Recovery of temperature records from slow-growing corals by fine scale sampling of skeletons
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We used laser ablation inductively coupled plasma mass spectrometry (LA ICP-MS) to analyze Sr/Ca ratios in 5 colonies of the Atlantic corals, Diploria labyrinthiformis and Montastrea franski, each growing less than 5 mm yr−1. By targeting the centers of septa we avoided thickening deposits to achieve an analytical sampling resolution of 5-10 days. The sensitivity of Sr/Ca to temperature (−0.096 mmol/mol/°C) is ∼3 times higher than previously reported for these species and equivalent to that exhibited by fast-growing Porites corals from the Indo-Pacific. The Sr/Ca-sea surface temperature (SST) calibrations derived from these corals were not statistically different and were independent of colony growth rate over the period studied. Data from 4 D. labyrinthiformis colonies were pooled to produce a single Sr/Ca-SST calibration with a calculated standard error on the predicted ocean temperature of ±0.51°C. Applying our calibration to Sr/Ca analyses of D. labyrinthiformis skeleton deposited in the late 18th century indicated that average annual sea surface temperatures around Bermuda were ∼1°C cooler than today.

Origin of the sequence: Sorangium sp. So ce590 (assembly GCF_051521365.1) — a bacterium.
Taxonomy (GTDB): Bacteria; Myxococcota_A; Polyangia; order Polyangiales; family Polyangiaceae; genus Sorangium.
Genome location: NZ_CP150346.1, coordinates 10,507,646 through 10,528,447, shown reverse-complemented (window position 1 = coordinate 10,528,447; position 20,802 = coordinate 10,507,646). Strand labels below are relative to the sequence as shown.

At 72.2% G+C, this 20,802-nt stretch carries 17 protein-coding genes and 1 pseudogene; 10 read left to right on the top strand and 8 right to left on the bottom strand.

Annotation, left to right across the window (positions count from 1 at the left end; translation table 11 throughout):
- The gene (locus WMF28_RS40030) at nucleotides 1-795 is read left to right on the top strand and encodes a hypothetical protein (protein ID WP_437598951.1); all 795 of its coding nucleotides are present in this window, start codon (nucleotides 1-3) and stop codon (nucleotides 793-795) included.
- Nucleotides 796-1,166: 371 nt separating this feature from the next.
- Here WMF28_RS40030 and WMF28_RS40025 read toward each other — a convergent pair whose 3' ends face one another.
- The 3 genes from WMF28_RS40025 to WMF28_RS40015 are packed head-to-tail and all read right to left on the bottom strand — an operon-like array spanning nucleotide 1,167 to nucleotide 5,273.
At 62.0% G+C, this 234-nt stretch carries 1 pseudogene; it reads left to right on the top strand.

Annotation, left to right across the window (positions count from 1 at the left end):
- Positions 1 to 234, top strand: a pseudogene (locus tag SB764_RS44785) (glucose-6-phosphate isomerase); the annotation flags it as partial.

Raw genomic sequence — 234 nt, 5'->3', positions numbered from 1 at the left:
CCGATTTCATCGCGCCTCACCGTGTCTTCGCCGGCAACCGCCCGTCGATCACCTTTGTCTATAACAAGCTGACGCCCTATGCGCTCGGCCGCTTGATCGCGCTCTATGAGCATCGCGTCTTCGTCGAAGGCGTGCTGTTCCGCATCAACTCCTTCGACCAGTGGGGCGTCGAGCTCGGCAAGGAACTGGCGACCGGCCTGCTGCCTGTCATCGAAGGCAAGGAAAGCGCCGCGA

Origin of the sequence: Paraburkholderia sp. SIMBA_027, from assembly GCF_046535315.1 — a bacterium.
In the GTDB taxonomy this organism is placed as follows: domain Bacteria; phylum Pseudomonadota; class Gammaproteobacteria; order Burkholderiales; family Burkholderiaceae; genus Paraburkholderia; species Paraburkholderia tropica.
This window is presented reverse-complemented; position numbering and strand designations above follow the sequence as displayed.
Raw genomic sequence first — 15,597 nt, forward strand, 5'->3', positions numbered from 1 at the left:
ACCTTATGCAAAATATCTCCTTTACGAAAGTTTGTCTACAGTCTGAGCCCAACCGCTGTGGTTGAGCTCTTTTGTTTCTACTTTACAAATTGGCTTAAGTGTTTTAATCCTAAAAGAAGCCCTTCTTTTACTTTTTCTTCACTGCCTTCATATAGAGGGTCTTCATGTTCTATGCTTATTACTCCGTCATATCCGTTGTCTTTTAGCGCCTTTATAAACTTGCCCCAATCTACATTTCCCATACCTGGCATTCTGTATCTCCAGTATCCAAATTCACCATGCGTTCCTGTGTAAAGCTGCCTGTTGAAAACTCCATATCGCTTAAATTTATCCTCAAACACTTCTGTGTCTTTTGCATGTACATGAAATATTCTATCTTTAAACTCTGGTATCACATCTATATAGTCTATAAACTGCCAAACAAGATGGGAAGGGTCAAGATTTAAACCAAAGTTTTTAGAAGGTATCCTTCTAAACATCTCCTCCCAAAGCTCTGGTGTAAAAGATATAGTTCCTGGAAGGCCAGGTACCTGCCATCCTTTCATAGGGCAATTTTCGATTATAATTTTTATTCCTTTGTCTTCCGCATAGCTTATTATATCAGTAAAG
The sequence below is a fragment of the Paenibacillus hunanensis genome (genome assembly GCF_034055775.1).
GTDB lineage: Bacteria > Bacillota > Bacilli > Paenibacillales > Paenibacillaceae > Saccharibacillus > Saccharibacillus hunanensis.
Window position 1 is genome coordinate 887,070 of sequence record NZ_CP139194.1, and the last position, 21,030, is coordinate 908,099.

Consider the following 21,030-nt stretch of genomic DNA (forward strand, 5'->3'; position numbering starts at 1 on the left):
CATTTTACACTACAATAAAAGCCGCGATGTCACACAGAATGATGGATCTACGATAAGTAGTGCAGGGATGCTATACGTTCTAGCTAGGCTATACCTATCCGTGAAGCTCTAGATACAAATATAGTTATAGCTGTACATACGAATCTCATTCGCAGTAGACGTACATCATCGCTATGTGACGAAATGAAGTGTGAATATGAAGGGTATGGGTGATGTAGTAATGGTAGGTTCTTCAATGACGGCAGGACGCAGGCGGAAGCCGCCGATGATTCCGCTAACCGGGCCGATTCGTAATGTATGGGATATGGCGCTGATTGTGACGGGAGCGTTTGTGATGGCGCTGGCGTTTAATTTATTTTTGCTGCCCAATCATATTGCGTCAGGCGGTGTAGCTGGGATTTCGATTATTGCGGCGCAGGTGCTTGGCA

Author Posting. © American Geophysical Union, 2007. This article is posted here by permission of American Geophysical Union for personal use, not for redistribution. The definitive version was published in Geophysical Research Letters 34 (2007): L17706, doi:10.1029/2007GL030967.
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